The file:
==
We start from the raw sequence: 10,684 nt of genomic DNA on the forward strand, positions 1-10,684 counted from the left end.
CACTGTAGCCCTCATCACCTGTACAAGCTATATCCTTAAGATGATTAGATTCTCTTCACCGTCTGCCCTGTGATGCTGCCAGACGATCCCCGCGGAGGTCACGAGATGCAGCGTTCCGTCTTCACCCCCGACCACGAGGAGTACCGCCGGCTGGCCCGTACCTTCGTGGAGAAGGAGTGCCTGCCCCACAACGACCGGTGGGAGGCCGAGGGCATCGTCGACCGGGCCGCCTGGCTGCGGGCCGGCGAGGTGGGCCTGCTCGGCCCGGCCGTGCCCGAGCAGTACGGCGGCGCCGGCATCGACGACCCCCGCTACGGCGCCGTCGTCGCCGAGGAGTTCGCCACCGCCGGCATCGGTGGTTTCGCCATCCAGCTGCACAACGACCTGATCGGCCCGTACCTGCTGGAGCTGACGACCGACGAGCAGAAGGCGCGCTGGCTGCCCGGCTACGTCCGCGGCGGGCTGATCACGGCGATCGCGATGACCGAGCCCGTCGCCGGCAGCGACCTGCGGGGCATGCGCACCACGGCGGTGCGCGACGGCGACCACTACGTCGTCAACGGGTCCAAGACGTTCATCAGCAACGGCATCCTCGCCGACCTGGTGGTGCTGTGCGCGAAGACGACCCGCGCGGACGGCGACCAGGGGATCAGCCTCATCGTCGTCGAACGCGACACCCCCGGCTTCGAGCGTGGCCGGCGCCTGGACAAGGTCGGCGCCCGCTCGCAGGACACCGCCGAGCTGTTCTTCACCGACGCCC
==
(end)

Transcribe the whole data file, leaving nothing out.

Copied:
We start from the raw sequence: 10,684 nt of genomic DNA on the forward strand, positions 1-10,684 counted from the left end.
CACTGTAGCCCTCATCACCTGTACAAGCTATATCCTTAAGATGATTAGATTCTCTTCACCGTCTGCCCTGTGATGCTGCCAGACGATCCCCGCGGAGGTCACGAGATGCAGCGTTCCGTCTTCACCCCCGACCACGAGGAGTACCGCCGGCTGGCCCGTACCTTCGTGGAGAAGGAGTGCCTGCCCCACAACGACCGGTGGGAGGCCGAGGGCATCGTCGACCGGGCCGCCTGGCTGCGGGCCGGCGAGGTGGGCCTGCTCGGCCCGGCCGTGCCCGAGCAGTACGGCGGCGCCGGCATCGACGACCCCCGCTACGGCGCCGTCGTCGCCGAGGAGTTCGCCACCGCCGGCATCGGTGGTTTCGCCATCCAGCTGCACAACGACCTGATCGGCCCGTACCTGCTGGAGCTGACGACCGACGAGCAGAAGGCGCGCTGGCTGCCCGGCTACGTCCGCGGCGGGCTGATCACGGCGATCGCGATGACCGAGCCCGTCGCCGGCAGCGACCTGCGGGGCATGCGCACCACGGCGGTGCGCGACGGCGACCACTACGTCGTCAACGGGTCCAAGACGTTCATCAGCAACGGCATCCTCGCCGACCTGGTGGTGCTGTGCGCGAAGACGACCCGCGCGGACGGCGACCAGGGGATCAGCCTCATCGTCGTCGAACGCGACACCCCCGGCTTCGAGCGTGGCCGGCGCCTGGACAAGGTCGGCGCCCGCTCGCAGGACACCGCCGAGCTGTTCTTCACCGACGCCC